Cleolinda Jones (cleolinda) wrote,
Cleolinda Jones

Okay, so I ran across my old Hague-illustrated hardback copy of The Lion, the Witch, and the Wardrobe and curled up to reread it. It's a quick read and didn't take long, but I was surprised by how much I'd forgotten about it. I used to sit down with all my Narnia books and all my L.M. Montgomery books and my Louisa May Alcott books each summer and read them all over the course of a couple of weeks. This would usually be late July, for some reason--when I was really deep into the summer and the hours were getting long and drowsy and pleasant. Maybe early August. But I did that mostly when I was in elementary and middle school--I probably haven't read any of the Narnia books in about ten years. I'm not even really sure where the other six are, sadly.

Anyhoo, my point is that this is the first time I've read the book with the movie in mind--and I can still turn the movie visuals off, so to speak; I think Book!Jadis will always have dark hair to me, if only because I saw the awesome '70s animated version so! many! times!. In fact, I think I was reading the book with the cartoon's voices in my head, and I haven't seen that in about 15 years, I don't think. But I have a huge collection of stills at this point--probably just about every image that's been released--and I started noticing things in the book that I remembered from the stills, rather than the other way around. So here's a little photo essay on why I'm excited about how faithful the movie to which I have Thursday midnight tickets eeeeeeeeeee looks. I mean, I'm sure there will be changes and additions and what-not, but it looks like they're being very faithful in spirit:

(All pictures from Narniaweb and Outnow.)

"'It's only just round the corner," said the Faun, 'and there'll be a roaring fire--and toast--and sardines--and cake.' 'If you will take my arm, Daughter of Eve,' said Mr. Tumnus, 'I shall be able to hold the umbrella over both of us.'"


"He looked round him again and decided he did not much like this place, and had almost made up his mind to go home, when he heard, very far off in the wood, a sound of bells. He listened and the sound came nearer and nearer and at last there swept into sight a sledge drawn by two reindeer."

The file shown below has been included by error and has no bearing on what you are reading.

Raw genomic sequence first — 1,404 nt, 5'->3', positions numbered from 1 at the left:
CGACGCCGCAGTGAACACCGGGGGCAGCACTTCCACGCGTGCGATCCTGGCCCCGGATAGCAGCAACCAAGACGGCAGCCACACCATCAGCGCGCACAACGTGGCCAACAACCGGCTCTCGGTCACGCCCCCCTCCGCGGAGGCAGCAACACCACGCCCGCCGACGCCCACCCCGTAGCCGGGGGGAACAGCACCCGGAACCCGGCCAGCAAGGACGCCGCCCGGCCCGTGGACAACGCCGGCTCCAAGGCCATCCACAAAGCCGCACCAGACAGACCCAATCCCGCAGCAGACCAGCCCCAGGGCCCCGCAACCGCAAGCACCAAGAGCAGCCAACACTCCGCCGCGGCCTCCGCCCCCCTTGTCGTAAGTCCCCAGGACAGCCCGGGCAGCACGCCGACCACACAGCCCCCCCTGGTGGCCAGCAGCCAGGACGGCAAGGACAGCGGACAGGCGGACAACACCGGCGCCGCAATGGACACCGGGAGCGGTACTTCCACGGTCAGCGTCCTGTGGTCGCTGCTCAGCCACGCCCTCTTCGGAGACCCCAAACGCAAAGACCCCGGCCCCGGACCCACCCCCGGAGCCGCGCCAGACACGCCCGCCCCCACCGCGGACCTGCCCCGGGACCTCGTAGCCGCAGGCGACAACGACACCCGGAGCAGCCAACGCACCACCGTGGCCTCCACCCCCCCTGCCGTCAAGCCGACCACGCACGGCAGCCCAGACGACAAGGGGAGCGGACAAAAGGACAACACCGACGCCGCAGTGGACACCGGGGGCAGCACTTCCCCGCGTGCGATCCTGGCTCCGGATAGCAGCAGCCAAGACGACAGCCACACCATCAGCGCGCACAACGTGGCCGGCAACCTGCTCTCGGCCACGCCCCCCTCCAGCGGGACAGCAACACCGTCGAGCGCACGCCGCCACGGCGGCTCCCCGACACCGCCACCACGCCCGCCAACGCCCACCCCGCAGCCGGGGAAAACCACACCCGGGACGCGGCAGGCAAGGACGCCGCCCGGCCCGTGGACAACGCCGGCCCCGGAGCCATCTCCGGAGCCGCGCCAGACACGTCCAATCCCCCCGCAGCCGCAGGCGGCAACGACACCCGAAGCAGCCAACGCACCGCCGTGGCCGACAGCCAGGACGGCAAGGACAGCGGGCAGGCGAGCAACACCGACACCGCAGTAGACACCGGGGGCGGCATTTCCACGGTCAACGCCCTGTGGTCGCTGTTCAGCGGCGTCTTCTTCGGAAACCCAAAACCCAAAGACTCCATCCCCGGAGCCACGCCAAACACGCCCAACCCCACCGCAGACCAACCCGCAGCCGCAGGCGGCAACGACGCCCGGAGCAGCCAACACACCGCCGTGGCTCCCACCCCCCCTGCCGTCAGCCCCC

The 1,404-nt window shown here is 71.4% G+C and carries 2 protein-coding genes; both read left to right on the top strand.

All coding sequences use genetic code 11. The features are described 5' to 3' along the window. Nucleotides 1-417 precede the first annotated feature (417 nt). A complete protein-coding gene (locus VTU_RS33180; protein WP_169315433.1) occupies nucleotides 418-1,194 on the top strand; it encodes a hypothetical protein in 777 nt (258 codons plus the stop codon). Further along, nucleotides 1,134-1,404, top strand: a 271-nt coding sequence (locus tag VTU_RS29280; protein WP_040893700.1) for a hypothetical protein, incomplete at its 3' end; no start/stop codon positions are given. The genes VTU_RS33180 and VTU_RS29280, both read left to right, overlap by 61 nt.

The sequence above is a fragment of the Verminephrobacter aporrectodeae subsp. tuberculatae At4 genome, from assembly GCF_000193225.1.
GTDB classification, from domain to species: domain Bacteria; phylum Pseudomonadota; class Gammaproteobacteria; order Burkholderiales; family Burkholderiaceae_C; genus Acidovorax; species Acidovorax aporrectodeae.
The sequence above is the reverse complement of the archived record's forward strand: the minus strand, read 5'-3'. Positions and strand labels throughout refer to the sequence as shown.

"'My poor child,' she said in quite a different voice, 'how cold you look! Come and sit with me here on the sledge and I will put my mantle around you and we will talk."

"'But I don't even know the way back to my own country,' pleaded Edmund.' 'That's easy,' answered the Queen. 'Do you see that lamp? Straight on, beyond that, is the way to the World of Men. And now look the other way--and tell me if you can see two little hills rising above the trees."


"'Down at Cair Paravel there are four thrones and it's a saying in Narnia time out of mind that when two Sons of Adam and two Daughters of Eve sit in those four thrones, then it will be the end not only of the White Witch's reign but of her life, and that is why we had to be so cautious as we came along, for if she knew about you four, your lives wouldn't be worth a shake of my whiskers!"

"Just as Mr. Beaver had been repeating the rhyme about Adam's flesh and Adam's bone Edmund had been very quietly turning the door handle..."

"Even though he knew it was only a stone giant and not a live one, Edmund did not like going past it."

"Peter was silent and solemn as he received these gifts for he felt they were a very serious kind of present."

"And once more Peter said nothing, for at that moment a strange noise woke the silence suddenly. It was like a bugle, but richer. 'It is your sister's horn,' said Aslan to Peter in a low voice."

"Then, after a bit, Susan came down from the tree. She and Peter felt pretty shaky when they met and I won't say there wasn't kissing and crying on both sides. But in Narnia no one thinks any the worse of you for that."

"'Rise up, Sir Peter Fenris-Bane. And whatever happens, never forget to wipe your sword."

"Lucy and Susan held their breaths waiting for Aslan's roar and his spring upon his enemies. But it never came."

"'Oh, how can they?' said Lucy, tears streaming down her cheeks. 'The brutes, the brutes!' for now that the first shock was over the shorn face of Aslan looked to her braver, and more beautiful, and more patient than ever. 'The cowards! The cowards!' sobbed Susan. 'Are they still afraid of him, even now?'"

"And now, who has won? Fool, did you think that by all this you would save the human traitor? Now I will kill you instead of him as our pact was and so the Deep Magic will be appeased. But when you are dead what will prevent me from killing him as well? And who will take him out of my hand then? Understand that you have given me Narnia forever, you have lost your own life and you have not saved his. In that knowledge, despair and die."

"And through the Eastern door, which was wide open, came the voices of the mermen and the mermaids swimming close to the castle steps and singing in honour of their new Kings and Queens."

"So these two Kings and two Queens rode a-hunting with horns and hounds in the Western Woods to follow the White Stag."

I don't know why that last part in particular makes me so happy.

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Tags: books, movies, narnia
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